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Critically low vitamin D may cause emergency caesarean sections:a cohort study of Somali and Swedish women in antenatal primary care
Uppsala University, Disciplinary Domain of Medicine and Pharmacy, Faculty of Medicine, Department of Public Health and Caring Sciences, Family Medicine and Preventive Medicine. (Allmänmedicin)
Uppsala University, Disciplinary Domain of Medicine and Pharmacy, Medicinska och farmaceutiska vetenskapsområdet, centrumbildningar mm, Center for Clinical Research Dalarna. Uppsala University, Disciplinary Domain of Medicine and Pharmacy, Faculty of Medicine, Department of Public Health and Caring Sciences, Family Medicine and Preventive Medicine. Uppsala University, Disciplinary Domain of Medicine and Pharmacy, Medicinska och farmaceutiska vetenskapsområdet, centrumbildningar mm, Centre for Clinical Research, County of Västmanland.ORCID iD: 0000-0003-1771-4635
Uppsala University, Disciplinary Domain of Medicine and Pharmacy, Medicinska och farmaceutiska vetenskapsområdet, centrumbildningar mm, Center for Clinical Research Dalarna. Uppsala University, Disciplinary Domain of Medicine and Pharmacy, Faculty of Medicine, Department of Public Health and Caring Sciences, Family Medicine and Preventive Medicine.
Uppsala University, Disciplinary Domain of Medicine and Pharmacy, Faculty of Medicine, Department of Public Health and Caring Sciences, Family Medicine and Preventive Medicine. Uppsala University, Disciplinary Domain of Medicine and Pharmacy, Medicinska och farmaceutiska vetenskapsområdet, centrumbildningar mm, Centre for Clinical Research, County of Västmanland.
(English)Manuscript (preprint) (Other academic)
Keywords [en]
Caesarean section, dystocia, immigrant, muscle strength, obstetric labour 70 complications, osteomalacia, Somalia, vitamin D
National Category
Obstetrics, Gynecology and Reproductive Medicine
Research subject
Obstetrics and Gynaecology
Identifiers
URN: urn:nbn:se:uu:diva-392423OAI: oai:DiVA.org:uu-392423DiVA, id: diva2:1348248
Available from: 2019-09-03 Created: 2019-09-03 Last updated: 2019-09-05
In thesis
1. Vitamin D, muscle strength, prolonged labour, Caesarean sections and lifestyle: Clinical and intervention studies in pregnant Somali and Swedish women and new mothers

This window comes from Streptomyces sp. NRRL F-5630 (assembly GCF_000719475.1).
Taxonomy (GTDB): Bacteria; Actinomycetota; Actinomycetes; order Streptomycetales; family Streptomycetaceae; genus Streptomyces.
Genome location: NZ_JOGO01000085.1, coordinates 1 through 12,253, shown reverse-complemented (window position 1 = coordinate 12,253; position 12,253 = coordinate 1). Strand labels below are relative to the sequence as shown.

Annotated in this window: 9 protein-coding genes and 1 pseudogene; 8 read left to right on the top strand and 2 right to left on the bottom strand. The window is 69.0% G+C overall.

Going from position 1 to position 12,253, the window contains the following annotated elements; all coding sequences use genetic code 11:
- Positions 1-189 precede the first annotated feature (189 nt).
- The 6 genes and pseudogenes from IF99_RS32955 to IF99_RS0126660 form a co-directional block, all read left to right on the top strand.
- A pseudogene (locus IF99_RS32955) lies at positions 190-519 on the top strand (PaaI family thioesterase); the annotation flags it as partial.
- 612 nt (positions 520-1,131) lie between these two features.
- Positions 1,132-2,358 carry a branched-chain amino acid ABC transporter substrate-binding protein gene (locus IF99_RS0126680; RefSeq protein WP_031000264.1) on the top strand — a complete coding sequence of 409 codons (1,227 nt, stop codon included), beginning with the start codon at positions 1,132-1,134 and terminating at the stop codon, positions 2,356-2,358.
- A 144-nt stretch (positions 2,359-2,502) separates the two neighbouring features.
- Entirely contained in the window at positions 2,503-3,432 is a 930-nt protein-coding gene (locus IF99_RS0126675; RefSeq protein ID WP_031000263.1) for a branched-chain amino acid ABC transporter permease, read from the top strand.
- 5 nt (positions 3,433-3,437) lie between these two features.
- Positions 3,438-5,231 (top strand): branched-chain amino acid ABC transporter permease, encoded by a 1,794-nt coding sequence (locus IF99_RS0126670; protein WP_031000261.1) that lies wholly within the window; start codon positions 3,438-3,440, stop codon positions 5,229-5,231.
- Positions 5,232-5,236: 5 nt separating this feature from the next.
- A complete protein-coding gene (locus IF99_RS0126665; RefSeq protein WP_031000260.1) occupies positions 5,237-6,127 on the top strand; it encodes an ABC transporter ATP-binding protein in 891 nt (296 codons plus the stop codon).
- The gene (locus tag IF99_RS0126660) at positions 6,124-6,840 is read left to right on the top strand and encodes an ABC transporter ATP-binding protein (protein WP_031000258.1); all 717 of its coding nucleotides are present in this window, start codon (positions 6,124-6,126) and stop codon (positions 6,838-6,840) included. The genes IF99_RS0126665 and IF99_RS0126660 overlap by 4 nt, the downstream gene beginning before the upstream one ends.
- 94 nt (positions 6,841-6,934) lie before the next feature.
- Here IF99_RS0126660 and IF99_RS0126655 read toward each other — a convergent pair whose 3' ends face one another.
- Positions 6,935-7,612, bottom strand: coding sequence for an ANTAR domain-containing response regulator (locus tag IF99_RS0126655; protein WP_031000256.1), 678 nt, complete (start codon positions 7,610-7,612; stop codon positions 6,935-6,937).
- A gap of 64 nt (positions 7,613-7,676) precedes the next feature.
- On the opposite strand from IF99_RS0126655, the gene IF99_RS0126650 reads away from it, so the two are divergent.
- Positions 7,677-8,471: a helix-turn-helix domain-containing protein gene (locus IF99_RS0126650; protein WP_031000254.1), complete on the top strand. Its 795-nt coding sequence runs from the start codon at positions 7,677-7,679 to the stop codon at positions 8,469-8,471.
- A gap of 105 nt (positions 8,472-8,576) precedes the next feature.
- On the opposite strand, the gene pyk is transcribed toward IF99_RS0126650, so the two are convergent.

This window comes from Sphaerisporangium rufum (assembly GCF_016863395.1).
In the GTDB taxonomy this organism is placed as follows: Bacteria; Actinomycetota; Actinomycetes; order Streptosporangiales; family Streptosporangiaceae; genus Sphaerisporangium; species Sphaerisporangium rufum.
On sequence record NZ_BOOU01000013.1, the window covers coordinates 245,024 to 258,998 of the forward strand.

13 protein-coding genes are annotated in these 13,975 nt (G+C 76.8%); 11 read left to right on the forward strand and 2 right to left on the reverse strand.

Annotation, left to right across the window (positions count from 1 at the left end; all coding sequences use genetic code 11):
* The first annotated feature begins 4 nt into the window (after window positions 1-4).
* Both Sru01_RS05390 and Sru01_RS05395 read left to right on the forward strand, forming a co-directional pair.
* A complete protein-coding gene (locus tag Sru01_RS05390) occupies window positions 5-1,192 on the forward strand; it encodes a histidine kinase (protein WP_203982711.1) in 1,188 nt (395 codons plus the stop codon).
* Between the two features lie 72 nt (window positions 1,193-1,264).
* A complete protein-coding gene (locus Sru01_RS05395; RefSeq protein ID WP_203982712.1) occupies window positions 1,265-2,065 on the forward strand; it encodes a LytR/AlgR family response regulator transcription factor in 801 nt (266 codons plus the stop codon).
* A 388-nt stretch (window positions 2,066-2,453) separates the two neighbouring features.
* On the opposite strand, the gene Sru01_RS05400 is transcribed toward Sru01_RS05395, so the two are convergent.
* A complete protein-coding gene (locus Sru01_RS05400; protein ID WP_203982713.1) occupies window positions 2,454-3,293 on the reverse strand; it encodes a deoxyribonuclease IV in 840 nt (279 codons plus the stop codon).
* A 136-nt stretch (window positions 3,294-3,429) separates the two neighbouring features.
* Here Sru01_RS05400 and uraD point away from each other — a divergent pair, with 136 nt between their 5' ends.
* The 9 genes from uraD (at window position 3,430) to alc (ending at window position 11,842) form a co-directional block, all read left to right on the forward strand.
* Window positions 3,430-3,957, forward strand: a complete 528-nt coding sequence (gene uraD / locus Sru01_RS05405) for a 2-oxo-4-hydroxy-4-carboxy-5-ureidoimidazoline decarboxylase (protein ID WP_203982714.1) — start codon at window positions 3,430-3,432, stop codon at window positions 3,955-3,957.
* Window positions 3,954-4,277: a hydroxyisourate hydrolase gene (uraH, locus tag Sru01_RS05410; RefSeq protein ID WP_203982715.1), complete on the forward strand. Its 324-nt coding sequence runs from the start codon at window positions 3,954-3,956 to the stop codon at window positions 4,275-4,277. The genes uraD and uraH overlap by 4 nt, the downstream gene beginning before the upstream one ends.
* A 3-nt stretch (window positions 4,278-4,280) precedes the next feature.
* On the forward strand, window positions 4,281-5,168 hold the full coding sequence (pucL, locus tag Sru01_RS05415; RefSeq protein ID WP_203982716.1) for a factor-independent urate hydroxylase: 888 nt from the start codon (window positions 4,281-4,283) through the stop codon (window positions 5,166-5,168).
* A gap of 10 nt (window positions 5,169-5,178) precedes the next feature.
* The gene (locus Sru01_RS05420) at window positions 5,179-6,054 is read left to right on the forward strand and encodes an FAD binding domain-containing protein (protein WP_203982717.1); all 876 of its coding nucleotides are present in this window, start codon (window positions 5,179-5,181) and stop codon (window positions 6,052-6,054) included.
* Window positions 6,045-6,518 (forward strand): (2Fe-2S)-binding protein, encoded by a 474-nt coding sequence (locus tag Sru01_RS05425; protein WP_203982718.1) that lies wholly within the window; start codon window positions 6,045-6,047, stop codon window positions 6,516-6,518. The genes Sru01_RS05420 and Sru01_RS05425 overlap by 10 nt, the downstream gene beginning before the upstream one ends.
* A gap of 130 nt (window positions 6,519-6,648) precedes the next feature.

Open this publication in new window or tab >>Vitamin D, muscle strength, prolonged labour, Caesarean sections and lifestyle: Clinical and intervention studies in pregnant Somali and Swedish women and new mothers
2019 (English)Doctoral thesis, comprehensive summary (Other academic)
Abstract [en]

Long-term severe vitamin D deficiency may cause osteomalacia with muscle weakness, pain, soft bones, cramps and eventually death. In a pilot study, I found many Somali women to be vitamin D deficient and very weak. This raised my interest and resulted in the research questions regarding if and how this weakness was linked to vitamin D deficiency, if it could be treated with simple lifestyle advice and supplementation, and if pronounced deficiency could cause serious birth outcomes due to prolonged labour?

Study I showed that 90% of pregnant Somali women (n = 52) and new mothers from primary antenatal care suffered from vitamin D deficiency with pronounced muscular weakness and signs of skeletal degradation, compared with 10% of the Swedish women (n = 71). Handgrip strength was predicted by vitamin D levels.

Study II showed that vitamin D supplementation among those with insufficient levels at baseline reversed deficiency and skeletal degradation. Furthermore, increased strength in hands and legs was predicted by the amount of supplement intake.

Study III aimed to investigate the vitamin D levels and the birth outcomes of cesarean sections and assisted birth for prolonged labour. A directed acyclic graph was established to adjust for covariates. A causal effect of critically low (unmeasurable) vitamin D levels on the outcomes of caesarean sections, emergency caesarean sections and assisted birth for prolonged labour was found with the increased odds of four, nine and six times to one for the birth outcomes, respectively.

Lifestyle associated with vitamin D may concern many due to risk of low sun exposure, for example, when working long office hours, engaging in excessive computer gaming, using sunscreen, wearing veiled clothes, or when having special diets like vegan food.

It is important to monitor individuals in primary- and antenatal care with muscle weakness and risk factors for vitamin D deficiency, especially in the high-risk group of Somali pregnant women and new mothers.         

Place, publisher, year, edition, pages
Uppsala: Acta Universitatis Upsaliensis, 2019. p. 68
Series
Digital Comprehensive Summaries of Uppsala Dissertations from the Faculty of Medicine, ISSN 1651-6206 ; 1594
Keywords
: caesarean section, dystocia, immigrant, muscle strength, obstetric labour complications, osteomalacia, physical performance, Somalia, vitamin D, vitamin D deficiency
National Category
Medical and Health Sciences
Research subject
Family Medicine
Identifiers
urn:nbn:se:uu:diva-392475 (URN)978-91-513-0741-1 (ISBN)
Public defence
2019-10-25, A1:111a, BMC, Husargatan 3, Uppsala, 13:00 (Swedish)
Opponent
Supervisors
Available from: 2019-10-03 Created: 2019-09-04 Last updated: 2019-10-23

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Kalliokoski, PaulNohlert, EvaRodhe, NilsLöfvander, Monica

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